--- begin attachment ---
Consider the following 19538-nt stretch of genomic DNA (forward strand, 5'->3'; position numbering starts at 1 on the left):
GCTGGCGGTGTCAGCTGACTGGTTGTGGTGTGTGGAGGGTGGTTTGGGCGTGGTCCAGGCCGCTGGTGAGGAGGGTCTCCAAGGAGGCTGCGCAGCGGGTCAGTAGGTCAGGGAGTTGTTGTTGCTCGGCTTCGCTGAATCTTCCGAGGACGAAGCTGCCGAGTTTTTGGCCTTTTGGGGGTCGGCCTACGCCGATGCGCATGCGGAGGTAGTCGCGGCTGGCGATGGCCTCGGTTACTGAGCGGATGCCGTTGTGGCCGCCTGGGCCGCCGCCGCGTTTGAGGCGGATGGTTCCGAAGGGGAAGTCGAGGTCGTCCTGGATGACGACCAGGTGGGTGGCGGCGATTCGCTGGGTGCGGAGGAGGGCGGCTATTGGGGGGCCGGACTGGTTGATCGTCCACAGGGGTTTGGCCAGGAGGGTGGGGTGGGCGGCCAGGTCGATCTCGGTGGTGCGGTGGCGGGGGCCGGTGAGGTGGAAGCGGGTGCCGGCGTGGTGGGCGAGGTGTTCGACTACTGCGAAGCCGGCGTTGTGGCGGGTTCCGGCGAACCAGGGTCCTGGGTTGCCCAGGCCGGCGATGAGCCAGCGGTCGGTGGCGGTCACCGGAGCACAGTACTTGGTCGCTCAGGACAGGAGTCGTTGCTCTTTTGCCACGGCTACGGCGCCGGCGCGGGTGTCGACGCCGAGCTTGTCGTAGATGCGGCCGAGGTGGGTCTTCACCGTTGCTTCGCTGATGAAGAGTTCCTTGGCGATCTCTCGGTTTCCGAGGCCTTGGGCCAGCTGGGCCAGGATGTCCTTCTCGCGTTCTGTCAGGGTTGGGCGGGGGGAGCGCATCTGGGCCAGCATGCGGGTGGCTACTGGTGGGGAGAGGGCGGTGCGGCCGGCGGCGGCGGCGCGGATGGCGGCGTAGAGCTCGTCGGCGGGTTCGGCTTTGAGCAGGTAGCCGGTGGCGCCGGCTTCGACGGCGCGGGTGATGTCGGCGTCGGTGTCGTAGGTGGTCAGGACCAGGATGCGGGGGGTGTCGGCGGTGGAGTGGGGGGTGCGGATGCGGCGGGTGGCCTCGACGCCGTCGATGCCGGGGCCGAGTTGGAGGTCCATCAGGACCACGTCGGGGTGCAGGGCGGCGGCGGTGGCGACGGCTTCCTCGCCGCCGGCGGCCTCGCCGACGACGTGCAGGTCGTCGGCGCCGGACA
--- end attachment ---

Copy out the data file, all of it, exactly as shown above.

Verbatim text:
Consider the following 19538-nt stretch of genomic DNA (forward strand, 5'->3'; position numbering starts at 1 on the left):
GCTGGCGGTGTCAGCTGACTGGTTGTGGTGTGTGGAGGGTGGTTTGGGCGTGGTCCAGGCCGCTGGTGAGGAGGGTCTCCAAGGAGGCTGCGCAGCGGGTCAGTAGGTCAGGGAGTTGTTGTTGCTCGGCTTCGCTGAATCTTCCGAGGACGAAGCTGCCGAGTTTTTGGCCTTTTGGGGGTCGGCCTACGCCGATGCGCATGCGGAGGTAGTCGCGGCTGGCGATGGCCTCGGTTACTGAGCGGATGCCGTTGTGGCCGCCTGGGCCGCCGCCGCGTTTGAGGCGGATGGTTCCGAAGGGGAAGTCGAGGTCGTCCTGGATGACGACCAGGTGGGTGGCGGCGATTCGCTGGGTGCGGAGGAGGGCGGCTATTGGGGGGCCGGACTGGTTGATCGTCCACAGGGGTTTGGCCAGGAGGGTGGGGTGGGCGGCCAGGTCGATCTCGGTGGTGCGGTGGCGGGGGCCGGTGAGGTGGAAGCGGGTGCCGGCGTGGTGGGCGAGGTGTTCGACTACTGCGAAGCCGGCGTTGTGGCGGGTTCCGGCGAACCAGGGTCCTGGGTTGCCCAGGCCGGCGATGAGCCAGCGGTCGGTGGCGGTCACCGGAGCACAGTACTTGGTCGCTCAGGACAGGAGTCGTTGCTCTTTTGCCACGGCTACGGCGCCGGCGCGGGTGTCGACGCCGAGCTTGTCGTAGATGCGGCCGAGGTGGGTCTTCACCGTTGCTTCGCTGATGAAGAGTTCCTTGGCGATCTCTCGGTTTCCGAGGCCTTGGGCCAGCTGGGCCAGGATGTCCTTCTCGCGTTCTGTCAGGGTTGGGCGGGGGGAGCGCATCTGGGCCAGCATGCGGGTGGCTACTGGTGGGGAGAGGGCGGTGCGGCCGGCGGCGGCGGCGCGGATGGCGGCGTAGAGCTCGTCGGCGGGTTCGGCTTTGAGCAGGTAGCCGGTGGCGCCGGCTTCGACGGCGCGGGTGATGTCGGCGTCGGTGTCGTAGGTGGTCAGGACCAGGATGCGGGGGGTGTCGGCGGTGGAGTGGGGGGTGCGGATGCGGCGGGTGGCCTCGACGCCGTCGATGCCGGGGCCGAGTTGGAGGTCCATCAGGACCACGTCGGGGTGCAGGGCGGCGGCGGTGGCGACGGCTTCCTCGCCGCCGGCGGCCTCGCCGACGACGTGCAGGTCGTCGGCGCCGGACA